Now, maybe you think they should choose not to do this, but that's how the system is set up and how it often works, with many Hall members having to wait some time for induction. Your opinion is not invalid per se, as it's a subjective issue, but the people that made or oversee the Hall rules for induction must disagree with you.

Nick N. said...

TT opposes stats that fail to measure what they claim to measure.

If that is the case, then why are you so caught up on wins? That statistic really doesn't measure how many games a pitcher was able to "win," it measures how many times he left a game when his team was leading and his team was able to hold onto that lead. A lot can happen that is out of a pitcher's control to determine whether or not he receives a win in any particular game.

Even if the term "win" doesn't appear in your argument, it seems pretty clear that his win total is sole basis of your lack of support for his candidacy. As best I can tell, the only points you've brought up in his opposition are his win total and his Cy Young and All-Star appearances (which I think we can all agree are both tied directly to his win totals).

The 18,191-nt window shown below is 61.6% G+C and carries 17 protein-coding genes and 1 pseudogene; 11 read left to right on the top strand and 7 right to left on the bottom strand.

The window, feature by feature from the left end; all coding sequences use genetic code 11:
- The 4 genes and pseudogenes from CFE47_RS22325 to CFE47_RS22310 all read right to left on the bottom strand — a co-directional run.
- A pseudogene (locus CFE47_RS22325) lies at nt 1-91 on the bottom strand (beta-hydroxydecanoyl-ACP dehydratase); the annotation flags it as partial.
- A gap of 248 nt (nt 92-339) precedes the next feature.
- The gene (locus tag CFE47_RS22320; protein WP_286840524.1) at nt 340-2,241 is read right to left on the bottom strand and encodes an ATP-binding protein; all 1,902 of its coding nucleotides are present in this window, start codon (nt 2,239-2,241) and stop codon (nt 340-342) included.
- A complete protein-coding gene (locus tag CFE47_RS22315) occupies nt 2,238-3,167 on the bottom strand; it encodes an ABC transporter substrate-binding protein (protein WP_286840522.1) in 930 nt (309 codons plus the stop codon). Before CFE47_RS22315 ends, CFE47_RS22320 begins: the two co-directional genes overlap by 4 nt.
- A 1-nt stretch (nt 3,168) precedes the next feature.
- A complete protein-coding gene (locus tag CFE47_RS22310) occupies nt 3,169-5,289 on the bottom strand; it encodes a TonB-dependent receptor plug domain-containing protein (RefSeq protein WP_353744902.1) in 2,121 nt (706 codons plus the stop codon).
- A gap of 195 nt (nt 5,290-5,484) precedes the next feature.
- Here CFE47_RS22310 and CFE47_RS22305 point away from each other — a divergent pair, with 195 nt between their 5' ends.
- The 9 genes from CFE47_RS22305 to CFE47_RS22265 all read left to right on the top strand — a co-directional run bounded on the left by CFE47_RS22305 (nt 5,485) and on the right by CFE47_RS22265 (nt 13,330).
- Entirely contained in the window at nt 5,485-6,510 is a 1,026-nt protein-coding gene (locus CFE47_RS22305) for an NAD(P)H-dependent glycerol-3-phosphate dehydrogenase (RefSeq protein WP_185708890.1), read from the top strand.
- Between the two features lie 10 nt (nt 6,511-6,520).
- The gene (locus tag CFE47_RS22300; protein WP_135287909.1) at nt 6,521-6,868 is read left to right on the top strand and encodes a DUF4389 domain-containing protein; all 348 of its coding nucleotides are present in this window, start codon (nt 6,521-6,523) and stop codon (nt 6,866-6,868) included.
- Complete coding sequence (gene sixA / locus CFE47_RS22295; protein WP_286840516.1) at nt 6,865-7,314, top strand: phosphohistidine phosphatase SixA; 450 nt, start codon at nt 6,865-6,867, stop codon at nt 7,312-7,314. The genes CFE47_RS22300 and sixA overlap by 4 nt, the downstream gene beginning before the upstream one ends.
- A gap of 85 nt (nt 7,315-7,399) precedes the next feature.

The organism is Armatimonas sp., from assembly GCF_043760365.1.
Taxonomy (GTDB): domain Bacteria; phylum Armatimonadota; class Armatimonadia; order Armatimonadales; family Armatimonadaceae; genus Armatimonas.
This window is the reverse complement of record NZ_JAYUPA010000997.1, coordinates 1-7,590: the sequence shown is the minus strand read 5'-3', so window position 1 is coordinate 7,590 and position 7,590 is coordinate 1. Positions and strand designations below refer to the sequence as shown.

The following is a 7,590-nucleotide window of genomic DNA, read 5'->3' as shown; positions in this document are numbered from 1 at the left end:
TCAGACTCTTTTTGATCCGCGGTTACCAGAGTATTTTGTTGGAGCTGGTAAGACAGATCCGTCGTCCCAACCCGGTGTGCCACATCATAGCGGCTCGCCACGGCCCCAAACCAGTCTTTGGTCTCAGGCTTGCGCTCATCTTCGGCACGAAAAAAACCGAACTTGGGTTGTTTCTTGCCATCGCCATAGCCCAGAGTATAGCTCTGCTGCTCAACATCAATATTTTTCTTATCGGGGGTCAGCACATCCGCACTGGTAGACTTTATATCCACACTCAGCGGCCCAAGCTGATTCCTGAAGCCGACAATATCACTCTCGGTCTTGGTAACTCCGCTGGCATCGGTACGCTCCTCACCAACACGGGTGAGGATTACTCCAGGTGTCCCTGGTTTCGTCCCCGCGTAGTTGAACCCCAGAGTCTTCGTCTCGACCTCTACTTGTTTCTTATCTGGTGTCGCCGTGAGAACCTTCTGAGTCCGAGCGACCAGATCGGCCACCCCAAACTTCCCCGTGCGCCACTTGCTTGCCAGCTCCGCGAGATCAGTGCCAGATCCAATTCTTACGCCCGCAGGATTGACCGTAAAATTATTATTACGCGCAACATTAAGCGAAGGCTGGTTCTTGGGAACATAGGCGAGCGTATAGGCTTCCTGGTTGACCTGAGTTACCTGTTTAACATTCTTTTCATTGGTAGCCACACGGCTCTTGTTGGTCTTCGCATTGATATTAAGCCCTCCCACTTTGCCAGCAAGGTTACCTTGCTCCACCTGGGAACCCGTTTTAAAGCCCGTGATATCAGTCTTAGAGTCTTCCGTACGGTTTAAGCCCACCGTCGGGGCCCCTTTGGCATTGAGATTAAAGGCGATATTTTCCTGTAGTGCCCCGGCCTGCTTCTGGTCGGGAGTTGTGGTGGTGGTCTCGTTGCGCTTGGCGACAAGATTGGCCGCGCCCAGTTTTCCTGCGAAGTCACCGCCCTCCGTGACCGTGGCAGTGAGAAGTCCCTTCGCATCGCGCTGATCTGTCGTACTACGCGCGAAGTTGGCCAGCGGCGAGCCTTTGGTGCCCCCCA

If there's a legitimate argument to be made against Blyleven on the basis of anything other than his win/loss record, I'd love to hear. I just don't think that single statistic is the be-all end-all when it comes to his worthiness for the Hall of Fame, and thus I find all these "myths" rather irrelevant.

Anonymous said...

"A player should either get in early or not at all, because the number of All-Star games or Cy Young awards isn't going to change."

Unlike his number of strikeouts or ERA which do change?

TT said...

it seems pretty clear that his win total is sole basis of your lack of support for his candidacy.

I think that is your belief about the "sole basis" for anyone's lack of support for his candidacy. Just as you believe that is the only reason he didn't make the allstar team or get Cy Young votes.

The only reason I mentioned was the belief that his overall numbers are more the result of longevity than outstanding performance.

For instance, for 10 years he was one of the top 10 pitchers in a league. That is a lot less impressive when you acknowledge that he pitched 22 seasons. That means in 12 seasons there were at least 10 pitchers better than him in just the one league he pitched in.

Almost half full? Or more than half empty? That is a judgment that has absolutely nothing to do with how many wins he got.

Nick N. said...